<option [r, if(c==CharClass): "selected"]>[r:c]</option>

<input type="submit" name="edit_btn" value="Submit changes">

If the submit button is pressed we want to save the changes back to the token.


[h: arguments = macro.args] 
[h: id = json.get(arguments, "id")]

[h:'<!-- set primary attributes -->']
[h: attributes = "Strength, Dexterity, Intelligence, Endurance"]
[h, foreach(attrib, attributes), code: {
    [h: val = json.get(macro.args, attrib)]
    [h, if(! isNumber(val)): val=eval(val)]
    [h:'<!-- allowed values are 1..6 -->']
    [h: val = min(max(val,1), 6)]
    [r: setProperty(attrib, val, id)]

[h: setProperty("Hit Points", 6*getProperty("Endurance",id), id)]
[h: setProperty("Class", json.get(macro.args, "CharClass"), id)]
[h: setProperty("Movement", getProperty("Dexterity",id), id)]

[h: CharClass = getProperty("CharClass", id)]

[h, switch(CharClass):
    case "Warrior": val=6;
    case "Rogue": val=2;
    case "Wizard": val=1;
    case "Priest": val=4;
   default: val=0
[h: setProperty("Armor", val, id)]

[h: setProperty("Hit Points", 6*getProperty("Endurance",id), id)]

Changes saved to [r: getName(id)].
[h, macro("openCharacterSheet@Lib:token"): id]

If you'd want to play with this you'd surely come up with lots of improvements .. great! I would as well. But this should be enough to demonstrate building a character sheet or editor with html forms.

Download this example:example1.rptok(token is saved with b73) Drop this libtoken into an empty map and toy around with it.

Click-based Target selection

There are very different ways to select targets of an action. The clickbased targeting (first done by Rumble) works best in MapTool version b70 or later with the "unowned selection" feature.

You impersonate or select the active token. Then you execute a macro, e.g. "Attack" that opens a frame. In that frame you can enter additional information like modifiers. While that frame is open you select (with the mouse on the map) the target(s) of the attack. The frame has a button that actually performs the attack.

Let's start with the macro that opens that frame.


This macro first determines what token should be considered the active token. A token impersonated would be preferred. Otherwise the selection is taken. If no or multiple tokens are selected the macro is aborted.

Then the macro checks if the user has the right to perform actions with that token - he does if he is the GM or owns the token.

After that the current selection is cleared and the frame displaying code is called.

If you have different actions to perform here would the place to branch into different actionFrames according to the chosen action.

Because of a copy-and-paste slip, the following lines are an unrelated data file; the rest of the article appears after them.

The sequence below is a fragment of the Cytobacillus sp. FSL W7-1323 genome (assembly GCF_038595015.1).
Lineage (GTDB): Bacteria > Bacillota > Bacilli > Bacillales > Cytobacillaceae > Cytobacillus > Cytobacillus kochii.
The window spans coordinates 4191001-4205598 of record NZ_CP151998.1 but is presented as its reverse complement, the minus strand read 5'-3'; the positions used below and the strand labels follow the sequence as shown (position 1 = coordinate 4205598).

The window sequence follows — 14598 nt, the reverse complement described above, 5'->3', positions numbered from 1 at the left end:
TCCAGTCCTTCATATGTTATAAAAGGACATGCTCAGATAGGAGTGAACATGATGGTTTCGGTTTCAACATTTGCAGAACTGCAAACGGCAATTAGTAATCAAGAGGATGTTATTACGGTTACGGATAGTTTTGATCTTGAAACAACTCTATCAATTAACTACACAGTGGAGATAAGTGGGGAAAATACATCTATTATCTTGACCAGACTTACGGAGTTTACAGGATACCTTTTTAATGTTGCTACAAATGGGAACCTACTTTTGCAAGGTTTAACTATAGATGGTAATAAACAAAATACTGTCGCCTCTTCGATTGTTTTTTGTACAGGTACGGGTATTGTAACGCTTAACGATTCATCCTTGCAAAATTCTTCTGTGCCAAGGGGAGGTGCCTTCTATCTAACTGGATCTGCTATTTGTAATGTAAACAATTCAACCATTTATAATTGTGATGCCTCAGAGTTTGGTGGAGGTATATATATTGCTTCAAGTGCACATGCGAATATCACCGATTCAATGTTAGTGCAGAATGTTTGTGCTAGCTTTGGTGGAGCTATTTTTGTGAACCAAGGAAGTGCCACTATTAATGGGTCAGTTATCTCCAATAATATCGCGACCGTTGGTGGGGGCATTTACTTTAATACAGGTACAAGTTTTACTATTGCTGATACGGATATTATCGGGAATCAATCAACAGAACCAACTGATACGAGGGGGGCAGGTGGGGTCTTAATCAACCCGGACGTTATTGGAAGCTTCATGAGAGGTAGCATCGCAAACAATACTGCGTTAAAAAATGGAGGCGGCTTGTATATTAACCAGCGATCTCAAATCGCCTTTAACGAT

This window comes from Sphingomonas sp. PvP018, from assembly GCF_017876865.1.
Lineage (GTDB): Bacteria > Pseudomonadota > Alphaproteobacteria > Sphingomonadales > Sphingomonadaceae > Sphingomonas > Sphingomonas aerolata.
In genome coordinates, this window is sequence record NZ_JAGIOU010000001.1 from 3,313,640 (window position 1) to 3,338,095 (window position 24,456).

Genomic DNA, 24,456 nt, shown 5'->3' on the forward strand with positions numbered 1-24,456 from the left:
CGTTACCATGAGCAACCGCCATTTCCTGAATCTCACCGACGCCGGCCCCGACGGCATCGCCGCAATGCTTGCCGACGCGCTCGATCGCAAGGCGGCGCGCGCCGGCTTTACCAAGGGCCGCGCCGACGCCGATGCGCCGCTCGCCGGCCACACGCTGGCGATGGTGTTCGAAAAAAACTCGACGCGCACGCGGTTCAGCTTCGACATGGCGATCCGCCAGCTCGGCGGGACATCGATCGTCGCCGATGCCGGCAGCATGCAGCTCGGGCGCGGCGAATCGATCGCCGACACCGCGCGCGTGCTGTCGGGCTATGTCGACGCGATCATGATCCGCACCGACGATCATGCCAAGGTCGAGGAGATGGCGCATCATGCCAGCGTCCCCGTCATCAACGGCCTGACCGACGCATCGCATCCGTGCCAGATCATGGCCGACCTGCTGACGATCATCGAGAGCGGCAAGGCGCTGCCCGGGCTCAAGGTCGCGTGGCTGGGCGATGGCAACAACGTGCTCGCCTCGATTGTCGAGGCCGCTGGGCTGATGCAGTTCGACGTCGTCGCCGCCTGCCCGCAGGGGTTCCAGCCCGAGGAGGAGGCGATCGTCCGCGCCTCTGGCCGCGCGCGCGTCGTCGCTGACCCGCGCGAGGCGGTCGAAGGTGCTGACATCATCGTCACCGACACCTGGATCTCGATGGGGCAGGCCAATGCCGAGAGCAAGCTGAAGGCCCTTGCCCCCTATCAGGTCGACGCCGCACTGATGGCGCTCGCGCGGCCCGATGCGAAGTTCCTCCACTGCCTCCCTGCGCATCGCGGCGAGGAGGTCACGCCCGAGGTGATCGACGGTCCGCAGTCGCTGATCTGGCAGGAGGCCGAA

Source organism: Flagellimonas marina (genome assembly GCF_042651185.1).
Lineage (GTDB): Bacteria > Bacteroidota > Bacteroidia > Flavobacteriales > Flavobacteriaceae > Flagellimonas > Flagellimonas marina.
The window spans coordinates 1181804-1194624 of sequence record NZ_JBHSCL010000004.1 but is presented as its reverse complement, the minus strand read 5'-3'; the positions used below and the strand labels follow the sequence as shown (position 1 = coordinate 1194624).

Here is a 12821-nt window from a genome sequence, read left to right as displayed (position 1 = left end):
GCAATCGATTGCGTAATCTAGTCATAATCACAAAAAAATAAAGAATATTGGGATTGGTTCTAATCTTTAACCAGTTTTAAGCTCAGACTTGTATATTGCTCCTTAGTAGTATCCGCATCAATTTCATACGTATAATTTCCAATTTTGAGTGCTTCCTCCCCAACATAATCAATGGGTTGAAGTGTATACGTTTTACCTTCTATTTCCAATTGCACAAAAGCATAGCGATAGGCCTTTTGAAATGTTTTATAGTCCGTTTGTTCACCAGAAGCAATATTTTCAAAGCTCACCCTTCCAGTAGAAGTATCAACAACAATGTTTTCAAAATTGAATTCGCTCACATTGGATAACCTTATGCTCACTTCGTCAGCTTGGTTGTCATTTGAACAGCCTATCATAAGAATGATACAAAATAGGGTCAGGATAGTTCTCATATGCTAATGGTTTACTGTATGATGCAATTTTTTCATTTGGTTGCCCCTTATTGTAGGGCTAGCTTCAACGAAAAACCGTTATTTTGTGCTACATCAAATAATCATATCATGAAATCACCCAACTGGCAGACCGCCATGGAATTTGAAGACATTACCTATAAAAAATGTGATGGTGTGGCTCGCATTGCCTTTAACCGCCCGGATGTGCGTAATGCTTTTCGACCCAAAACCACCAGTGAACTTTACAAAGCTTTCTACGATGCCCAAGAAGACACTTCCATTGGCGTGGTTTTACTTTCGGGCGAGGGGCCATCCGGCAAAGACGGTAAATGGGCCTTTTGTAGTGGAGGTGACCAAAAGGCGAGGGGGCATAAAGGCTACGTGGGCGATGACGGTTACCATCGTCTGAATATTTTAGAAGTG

[h: chosenAction = macro.args]
[h, if(hasImpersonated()): activeId = getImpersonated(); activeId = getSelected()]
[h, if(listCount(activeId)!=1): assert(0, "You have to select only one token")]
[h: gm = isGM()]
[h: owned = isOwner(getPlayerName(), activeId)]
[h, if(gm ||  owned): ""; assert(0, "You have no right to act with this token.")]
[h: deselectTokens()]

[h:'<!-- call right actionFrame for chosenAction -->']
[r, macro("actionFrame@Lib:tkn"): activeId]

Now we need a way for the user to call this macro. This can be either a campaign or a token macro - depending on your taste.


[r, macro("openActionFrame@Lib:token"):"Attack"]

Note that I send "Attack" to the frame opening macro and that this is placed in a variable named chosenAction. It is never used. If you want to support different actions (like ranged and melee attacks) you could, right after the comment, branch - depending on chosenAction - into a different actionFrame.

actionFrame This is pretty simple. It shows a frame and uses the onChangeSelection-event to display the targets.

[h: activeId = macro.args]
[h: selection = getSelected()]
[h: link = macroLinkText("actionFrame@Lib:tkn", "none", activeId)]
[h: perform= macroLinkText("performAction@Lib:tkn", "all")]
[frame("Action"): {
<link rel='onChangeSelection' type='macro' href='[r:link]'>
[r, token(activeId): strformat("<img src='%s' alt='%s'>", getTokenImage(50), getName())]
<b>Targets:</b> <br>
[r, foreach(id, selection, " "), code: {
[r, token(id): strformat("<img src='%s' alt='%s'>", getTokenImage(50), getName())]
<form action="[r:perform]" method="json">
<input type="text" name="mods" value="0"><br>
<input type="submit" name="btn_submit" value="Perform action">
<input type="hidden" name="id" value="[r:activeId]">
<input type="hidden" name="targets" value="[r:selection]">


[h: arguments = macro.args]
[h: id = json.get(arguments, "id")]
[h: targets = json.get(arguments, "targets")]
[h, if(listCount(targets)<1): abort(0)]
[h:'<!-- target and performer could be the same -->']
[h:'<!-- target could be one or many -->']

[h:'<!-- roll the attack -->']
<b>Melee attack:</b><br>
[r, foreach(target, targets, "<br>"), code: {
    <b>[r: getName(id)]</b> rolls
    [r, token(id): rollResult = 1d20 + Strength]
    [r, if(rollResult>=15), code: {
        and hits <b>[r:getName(target)]</b> for
        [r: dmg = 1d6 + getProperty("Strength", id) - getProperty("Armor", target)]
        points of damage.
        [h: setProperty("Hit Points", getProperty("Hit Points", target) - max(0,dmg), target)]
    };{and misses [r:getName(target)]}]

This macro does the actual attack. The attacker and the targets are submitted via macro.args. The rest is the usual dice rolling and comparing to target numbers and stuff...

Again this could be done better. It doesn't modify the roll by the entered mods. It does not even model the sample ruleset right. You'd want to support attack powers and maybe set states for being wounded or dead.

But it demonstrates how to target .. the rest is up to you.

Download a lib token for this example example2.rptok (token is saved with b73)